Russell Museum welcomes the opportunity to report to the community and to wish you Merry Christmas and a Happy New Year.


The museum grounds have been recently enhanced. New plants with attractive foliage have been established along York Street and the library entrance. A fresh coat of paint to the museum foyer and inner doors has brightened the entrance

The Endeavour ship wing, while closed to the public in October, underwent a thorough cleaning and is now in ship shape condition.


Russell Museum recently received a significant bequest from Jim Yearbury’s estate in the form of a collection of artwork by Pauline Yearbury. The collection consists of; a wood panel which Jim and Pauline produced together, several of Pauline’s paintings, a lino cut; and the original artwork for her book, The Children of Rangi and Papa. The museum hopes to exhibit Pauline’s artwork after restoration of some items is complete.

Artifacts recovered in the 2000 Blomfield archaeological dig, were presented by the Department of Conservation to the museum in June.

Through private inquiries and the internet site TradeMe, Russell Museum has purchased a four volume facsimile set of early land purchases and claims in Northland and several early postcards of Russell.


Temporary exhibitions held this year again concentrated on local content. Tio Reka gave insight into the history of one Russell’s most popular delicacies, the sweet oyster, while Te Ra Tahutu, highlighted the 11th of March 1845, as the day in history when Russell burned. A Marae for Russell gave a textual account of Russell’s community struggle to establish a marae and in

September The Blomfield Dig. What’s under the house? featured artifacts recovered during the Blomfield dig in 2000, in relation to the occupation and use of land.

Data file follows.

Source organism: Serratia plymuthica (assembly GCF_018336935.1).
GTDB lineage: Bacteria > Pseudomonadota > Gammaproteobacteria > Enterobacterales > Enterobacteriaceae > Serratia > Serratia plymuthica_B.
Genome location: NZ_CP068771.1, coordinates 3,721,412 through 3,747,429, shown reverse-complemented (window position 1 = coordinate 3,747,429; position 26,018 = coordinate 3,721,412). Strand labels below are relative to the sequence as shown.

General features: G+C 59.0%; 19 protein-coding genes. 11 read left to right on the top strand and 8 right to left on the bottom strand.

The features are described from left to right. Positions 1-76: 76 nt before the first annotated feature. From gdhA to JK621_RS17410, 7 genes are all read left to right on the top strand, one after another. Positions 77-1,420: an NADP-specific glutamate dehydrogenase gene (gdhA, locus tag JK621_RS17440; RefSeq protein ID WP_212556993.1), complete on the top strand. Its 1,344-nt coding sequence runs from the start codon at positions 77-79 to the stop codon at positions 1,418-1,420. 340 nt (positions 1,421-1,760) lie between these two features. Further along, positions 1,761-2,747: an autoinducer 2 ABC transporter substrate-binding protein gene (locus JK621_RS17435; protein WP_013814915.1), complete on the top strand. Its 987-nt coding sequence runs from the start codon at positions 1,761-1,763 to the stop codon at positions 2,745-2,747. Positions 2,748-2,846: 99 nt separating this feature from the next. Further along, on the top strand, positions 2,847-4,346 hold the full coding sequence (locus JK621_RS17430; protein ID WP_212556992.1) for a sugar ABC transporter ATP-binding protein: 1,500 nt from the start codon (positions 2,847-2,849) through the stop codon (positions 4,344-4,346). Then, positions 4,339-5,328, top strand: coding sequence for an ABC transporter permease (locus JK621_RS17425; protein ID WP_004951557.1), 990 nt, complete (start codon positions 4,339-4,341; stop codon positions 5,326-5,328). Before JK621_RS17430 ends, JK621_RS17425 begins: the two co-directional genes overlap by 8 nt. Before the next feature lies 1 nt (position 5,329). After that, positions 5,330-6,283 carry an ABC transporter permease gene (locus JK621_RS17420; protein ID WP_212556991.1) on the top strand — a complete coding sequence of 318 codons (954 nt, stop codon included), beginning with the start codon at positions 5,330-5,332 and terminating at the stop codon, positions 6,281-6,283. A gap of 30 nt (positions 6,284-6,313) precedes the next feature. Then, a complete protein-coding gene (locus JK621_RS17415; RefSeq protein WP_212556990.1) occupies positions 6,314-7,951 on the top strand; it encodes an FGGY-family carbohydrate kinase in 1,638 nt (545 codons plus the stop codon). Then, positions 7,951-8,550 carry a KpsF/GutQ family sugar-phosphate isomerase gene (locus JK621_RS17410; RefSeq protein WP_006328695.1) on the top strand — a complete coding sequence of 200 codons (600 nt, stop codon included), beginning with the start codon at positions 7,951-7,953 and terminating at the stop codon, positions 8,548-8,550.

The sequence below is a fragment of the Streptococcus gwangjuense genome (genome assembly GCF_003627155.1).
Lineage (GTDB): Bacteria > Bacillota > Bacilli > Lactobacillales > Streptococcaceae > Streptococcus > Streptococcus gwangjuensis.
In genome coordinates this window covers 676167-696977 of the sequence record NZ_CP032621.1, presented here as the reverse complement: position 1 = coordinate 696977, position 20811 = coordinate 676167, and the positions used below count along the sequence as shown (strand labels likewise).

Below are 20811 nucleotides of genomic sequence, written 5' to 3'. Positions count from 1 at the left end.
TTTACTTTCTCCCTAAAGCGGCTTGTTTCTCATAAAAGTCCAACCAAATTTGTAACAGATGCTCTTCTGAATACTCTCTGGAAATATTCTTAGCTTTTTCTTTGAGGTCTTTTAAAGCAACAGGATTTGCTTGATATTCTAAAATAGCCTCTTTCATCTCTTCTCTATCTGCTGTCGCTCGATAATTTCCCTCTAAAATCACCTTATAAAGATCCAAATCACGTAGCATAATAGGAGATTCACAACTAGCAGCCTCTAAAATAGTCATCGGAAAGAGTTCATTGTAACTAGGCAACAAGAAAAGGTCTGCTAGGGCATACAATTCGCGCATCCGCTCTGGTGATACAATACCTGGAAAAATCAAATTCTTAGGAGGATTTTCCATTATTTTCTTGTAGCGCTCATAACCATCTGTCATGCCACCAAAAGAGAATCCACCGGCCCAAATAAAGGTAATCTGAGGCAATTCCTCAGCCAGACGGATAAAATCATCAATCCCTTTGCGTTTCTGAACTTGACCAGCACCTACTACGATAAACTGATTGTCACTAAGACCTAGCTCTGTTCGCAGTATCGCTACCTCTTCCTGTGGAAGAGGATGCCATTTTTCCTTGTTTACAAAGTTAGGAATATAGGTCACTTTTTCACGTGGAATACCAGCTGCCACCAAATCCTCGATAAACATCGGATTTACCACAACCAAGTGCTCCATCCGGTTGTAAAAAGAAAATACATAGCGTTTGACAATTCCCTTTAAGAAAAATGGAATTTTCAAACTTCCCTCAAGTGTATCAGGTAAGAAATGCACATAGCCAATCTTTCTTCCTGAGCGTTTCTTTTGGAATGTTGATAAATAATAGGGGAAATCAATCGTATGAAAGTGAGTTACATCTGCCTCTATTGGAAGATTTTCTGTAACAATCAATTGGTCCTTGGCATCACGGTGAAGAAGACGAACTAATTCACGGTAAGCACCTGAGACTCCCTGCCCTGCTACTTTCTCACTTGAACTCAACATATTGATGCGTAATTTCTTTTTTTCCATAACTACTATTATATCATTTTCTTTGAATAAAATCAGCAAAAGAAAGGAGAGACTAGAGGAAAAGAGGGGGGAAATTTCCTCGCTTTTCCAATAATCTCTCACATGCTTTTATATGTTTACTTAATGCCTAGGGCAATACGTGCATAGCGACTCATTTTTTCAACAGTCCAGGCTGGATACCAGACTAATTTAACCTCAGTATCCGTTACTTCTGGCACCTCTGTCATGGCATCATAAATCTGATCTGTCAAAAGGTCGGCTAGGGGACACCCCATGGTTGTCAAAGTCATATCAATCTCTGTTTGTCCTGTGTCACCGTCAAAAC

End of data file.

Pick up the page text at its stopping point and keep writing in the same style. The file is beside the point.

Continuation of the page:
The December 2008 exhibition is significant. Laurence Aberhart’s exquisite photographs, Maori Churches of Northland may be viewed as a collection for the first time in New Zealand. The exhibition opens December 19 at 5.00 pm. All are welcome to attend.

Dust off your cameras and capture the historic houses of Russell to participate in the museums A Moment in History Photography Competition. Entry forms available January from the museum and website:


Museum staff digitized a small part of the museum collection. These objects can now be viewed on New Zealand Museum’s new website An ongoing project resulting from this initiative is to photograph the entire Russell Museum collection.


Russell Museum continues to be a popular education destination with forty one schools visiting the museum this year. Working together with Pompallier, DoC Visitor Centre and R Tucker Thompson, Russell Museum continues to offer an exciting interactive experience for pupils of participating schools.


Russell Museum continues to enhance visitor experience and with this aim signage in Russell has been upgraded as well as being strategically placed on the Paihia wharf.


Unique books available through the Museum Shop are: The Children of Rangi and Papa by Pauline Kahurangi Yearbury, Puawananga – The Adobe Cottage by Charlotte P Larkin, Jacky Nobody by Anne de Roo and The Artist and the Carver by Damien Skinner


Russell Museum would like to recognize and thank Russell community and national organizations for financial support and assistance in 2008.

A generous grant from the Russell RSA enabled cleaning to be carried out on the thirty foot high ship wing walls and the Endeavour model, as well as repainting the foyer, doors and planter boxes, to brighten the museum for summer visitors.

Thanks to the Lion Foundation, Russell Museum was able to update computer, software, printing and network capabilities.

Financial assistance for general administration expenses was received from the Community Organization Grants.

The museums Oral History Project recently received a grant from the Community Arts Council to further the aims of the project, which is to collect and transcribe significant oral histories of local people, to identify knowledge about the past for the benefit of the community.

Heartfelt thanks goes to Heather Lindauer, our past curator, who continues to visit the museum and share her expertise in the areas of local knowledge and the museum collection.

The Bentwood chair founding curator Marie King used while writing A Most Noble Anchorage, was recently restored thanks to the generosity of Simone Roussell. Simone is a Friend of the Museum. The museum is a charitable trust with donee status. Funds donated to the museum qualify for a tax credit.


Trustees that administer the Russell Museum are: Lorraine Young (chair), Claire Jones (deputy), Terry Greening, Tony Hanlon, Jane Hindle, Eldon Jackson, Bob Magnusson, Rosamund Scoffham, Colleen Bottrell (library representative), Florence Annison (FNDC representative).

Staff who welcome you daily are: Libby Magnusson, Pat McNicoll, Shelley Arlidge, Tina Barlow, (museum assistants), Dianne Davey (administrator), and Marsha Davis (curator).